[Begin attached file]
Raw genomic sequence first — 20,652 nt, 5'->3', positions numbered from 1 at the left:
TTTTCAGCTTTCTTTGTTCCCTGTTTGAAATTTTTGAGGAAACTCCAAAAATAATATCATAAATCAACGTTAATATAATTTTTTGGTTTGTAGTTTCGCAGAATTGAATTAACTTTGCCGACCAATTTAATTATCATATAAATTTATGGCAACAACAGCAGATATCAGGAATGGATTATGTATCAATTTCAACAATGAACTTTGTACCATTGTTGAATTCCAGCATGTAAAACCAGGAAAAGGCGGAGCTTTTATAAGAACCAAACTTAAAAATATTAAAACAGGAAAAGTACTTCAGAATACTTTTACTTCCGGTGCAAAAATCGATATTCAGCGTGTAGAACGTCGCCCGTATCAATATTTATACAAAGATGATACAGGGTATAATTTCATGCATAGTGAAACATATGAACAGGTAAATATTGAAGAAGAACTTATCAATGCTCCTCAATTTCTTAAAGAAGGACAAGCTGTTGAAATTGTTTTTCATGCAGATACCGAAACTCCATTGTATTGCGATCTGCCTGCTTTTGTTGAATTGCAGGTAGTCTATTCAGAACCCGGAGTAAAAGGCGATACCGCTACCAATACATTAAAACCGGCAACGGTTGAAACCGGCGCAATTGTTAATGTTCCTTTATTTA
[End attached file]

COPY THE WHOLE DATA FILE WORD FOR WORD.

Raw genomic sequence first — 20,652 nt, 5'->3', positions numbered from 1 at the left:
TTTTCAGCTTTCTTTGTTCCCTGTTTGAAATTTTTGAGGAAACTCCAAAAATAATATCATAAATCAACGTTAATATAATTTTTTGGTTTGTAGTTTCGCAGAATTGAATTAACTTTGCCGACCAATTTAATTATCATATAAATTTATGGCAACAACAGCAGATATCAGGAATGGATTATGTATCAATTTCAACAATGAACTTTGTACCATTGTTGAATTCCAGCATGTAAAACCAGGAAAAGGCGGAGCTTTTATAAGAACCAAACTTAAAAATATTAAAACAGGAAAAGTACTTCAGAATACTTTTACTTCCGGTGCAAAAATCGATATTCAGCGTGTAGAACGTCGCCCGTATCAATATTTATACAAAGATGATACAGGGTATAATTTCATGCATAGTGAAACATATGAACAGGTAAATATTGAAGAAGAACTTATCAATGCTCCTCAATTTCTTAAAGAAGGACAAGCTGTTGAAATTGTTTTTCATGCAGATACCGAAACTCCATTGTATTGCGATCTGCCTGCTTTTGTTGAATTGCAGGTAGTCTATTCAGAACCCGGAGTAAAAGGCGATACCGCTACCAATACATTAAAACCGGCAACGGTTGAAACCGGCGCAATTGTTAATGTTCCTTTATTTA